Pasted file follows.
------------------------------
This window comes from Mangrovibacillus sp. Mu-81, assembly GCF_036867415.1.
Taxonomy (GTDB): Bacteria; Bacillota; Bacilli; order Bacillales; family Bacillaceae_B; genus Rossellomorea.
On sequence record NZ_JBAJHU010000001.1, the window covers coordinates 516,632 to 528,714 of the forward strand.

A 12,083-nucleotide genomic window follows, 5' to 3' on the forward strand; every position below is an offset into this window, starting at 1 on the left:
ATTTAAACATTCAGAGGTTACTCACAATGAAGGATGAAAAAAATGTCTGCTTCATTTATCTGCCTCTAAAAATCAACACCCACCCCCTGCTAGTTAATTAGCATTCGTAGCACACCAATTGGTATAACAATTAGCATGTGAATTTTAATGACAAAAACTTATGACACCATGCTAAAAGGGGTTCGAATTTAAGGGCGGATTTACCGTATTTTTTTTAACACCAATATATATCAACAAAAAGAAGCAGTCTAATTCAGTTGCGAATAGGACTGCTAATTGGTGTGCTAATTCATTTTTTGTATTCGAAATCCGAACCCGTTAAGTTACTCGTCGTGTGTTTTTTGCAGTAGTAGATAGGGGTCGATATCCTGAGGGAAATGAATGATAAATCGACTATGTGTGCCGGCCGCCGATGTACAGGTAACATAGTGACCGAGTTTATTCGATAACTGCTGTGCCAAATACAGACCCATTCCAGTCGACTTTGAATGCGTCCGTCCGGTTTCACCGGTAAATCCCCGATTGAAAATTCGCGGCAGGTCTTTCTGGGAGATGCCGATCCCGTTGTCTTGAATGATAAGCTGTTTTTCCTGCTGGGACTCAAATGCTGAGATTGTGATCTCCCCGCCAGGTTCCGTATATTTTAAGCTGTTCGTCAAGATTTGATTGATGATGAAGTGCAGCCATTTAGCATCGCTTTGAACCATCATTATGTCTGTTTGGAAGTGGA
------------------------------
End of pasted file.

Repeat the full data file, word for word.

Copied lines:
This window comes from Mangrovibacillus sp. Mu-81, assembly GCF_036867415.1.
Taxonomy (GTDB): Bacteria; Bacillota; Bacilli; order Bacillales; family Bacillaceae_B; genus Rossellomorea.
On sequence record NZ_JBAJHU010000001.1, the window covers coordinates 516,632 to 528,714 of the forward strand.

A 12,083-nucleotide genomic window follows, 5' to 3' on the forward strand; every position below is an offset into this window, starting at 1 on the left:
ATTTAAACATTCAGAGGTTACTCACAATGAAGGATGAAAAAAATGTCTGCTTCATTTATCTGCCTCTAAAAATCAACACCCACCCCCTGCTAGTTAATTAGCATTCGTAGCACACCAATTGGTATAACAATTAGCATGTGAATTTTAATGACAAAAACTTATGACACCATGCTAAAAGGGGTTCGAATTTAAGGGCGGATTTACCGTATTTTTTTTAACACCAATATATATCAACAAAAAGAAGCAGTCTAATTCAGTTGCGAATAGGACTGCTAATTGGTGTGCTAATTCATTTTTTGTATTCGAAATCCGAACCCGTTAAGTTACTCGTCGTGTGTTTTTTGCAGTAGTAGATAGGGGTCGATATCCTGAGGGAAATGAATGATAAATCGACTATGTGTGCCGGCCGCCGATGTACAGGTAACATAGTGACCGAGTTTATTCGATAACTGCTGTGCCAAATACAGACCCATTCCAGTCGACTTTGAATGCGTCCGTCCGGTTTCACCGGTAAATCCCCGATTGAAAATTCGCGGCAGGTCTTTCTGGGAGATGCCGATCCCGTTGTCTTGAATGATAAGCTGTTTTTCCTGCTGGGACTCAAATGCTGAGATTGTGATCTCCCCGCCAGGTTCCGTATATTTTAAGCTGTTCGTCAAGATTTGATTGATGATGAAGTGCAGCCATTTAGCATCGCTTTGAACCATCATTATGTCTGTTTGGAAGTGGA